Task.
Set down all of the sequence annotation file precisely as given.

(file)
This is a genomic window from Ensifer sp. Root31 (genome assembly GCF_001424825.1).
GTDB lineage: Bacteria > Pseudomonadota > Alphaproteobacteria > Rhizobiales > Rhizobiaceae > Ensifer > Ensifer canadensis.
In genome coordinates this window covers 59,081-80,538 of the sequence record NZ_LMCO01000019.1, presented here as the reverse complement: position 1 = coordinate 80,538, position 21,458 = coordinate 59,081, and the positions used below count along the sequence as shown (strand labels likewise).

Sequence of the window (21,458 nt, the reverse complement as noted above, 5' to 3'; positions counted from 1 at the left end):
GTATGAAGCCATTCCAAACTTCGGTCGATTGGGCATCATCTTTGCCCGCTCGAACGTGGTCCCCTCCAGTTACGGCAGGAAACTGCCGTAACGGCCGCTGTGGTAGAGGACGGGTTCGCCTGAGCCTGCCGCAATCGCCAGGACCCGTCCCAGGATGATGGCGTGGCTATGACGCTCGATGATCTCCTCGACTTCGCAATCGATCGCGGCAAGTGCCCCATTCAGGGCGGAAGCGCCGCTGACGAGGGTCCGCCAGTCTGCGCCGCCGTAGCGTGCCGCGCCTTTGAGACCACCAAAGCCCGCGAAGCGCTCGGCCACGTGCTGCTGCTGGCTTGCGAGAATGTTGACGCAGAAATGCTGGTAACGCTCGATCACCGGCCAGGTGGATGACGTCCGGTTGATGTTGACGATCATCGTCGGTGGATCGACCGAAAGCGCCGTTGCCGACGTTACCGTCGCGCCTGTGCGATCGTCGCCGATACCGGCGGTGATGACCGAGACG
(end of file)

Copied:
This is a genomic window from Ensifer sp. Root31 (genome assembly GCF_001424825.1).
GTDB lineage: Bacteria > Pseudomonadota > Alphaproteobacteria > Rhizobiales > Rhizobiaceae > Ensifer > Ensifer canadensis.
In genome coordinates this window covers 59,081-80,538 of the sequence record NZ_LMCO01000019.1, presented here as the reverse complement: position 1 = coordinate 80,538, position 21,458 = coordinate 59,081, and the positions used below count along the sequence as shown (strand labels likewise).

Sequence of the window (21,458 nt, the reverse complement as noted above, 5' to 3'; positions counted from 1 at the left end):
GTATGAAGCCATTCCAAACTTCGGTCGATTGGGCATCATCTTTGCCCGCTCGAACGTGGTCCCCTCCAGTTACGGCAGGAAACTGCCGTAACGGCCGCTGTGGTAGAGGACGGGTTCGCCTGAGCCTGCCGCAATCGCCAGGACCCGTCCCAGGATGATGGCGTGGCTATGACGCTCGATGATCTCCTCGACTTCGCAATCGATCGCGGCAAGTGCCCCATTCAGGGCGGAAGCGCCGCTGACGAGGGTCCGCCAGTCTGCGCCGCCGTAGCGTGCCGCGCCTTTGAGACCACCAAAGCCCGCGAAGCGCTCGGCCACGTGCTGCTGCTGGCTTGCGAGAATGTTGACGCAGAAATGCTGGTAACGCTCGATCACCGGCCAGGTGGATGACGTCCGGTTGATGTTGACGATCATCGTCGGTGGATCGACCGAAAGCGCCGTTGCCGACGTTACCGTCGCGCCTGTGCGATCGTCGCCGATACCGGCGGTGATGACCGAGACG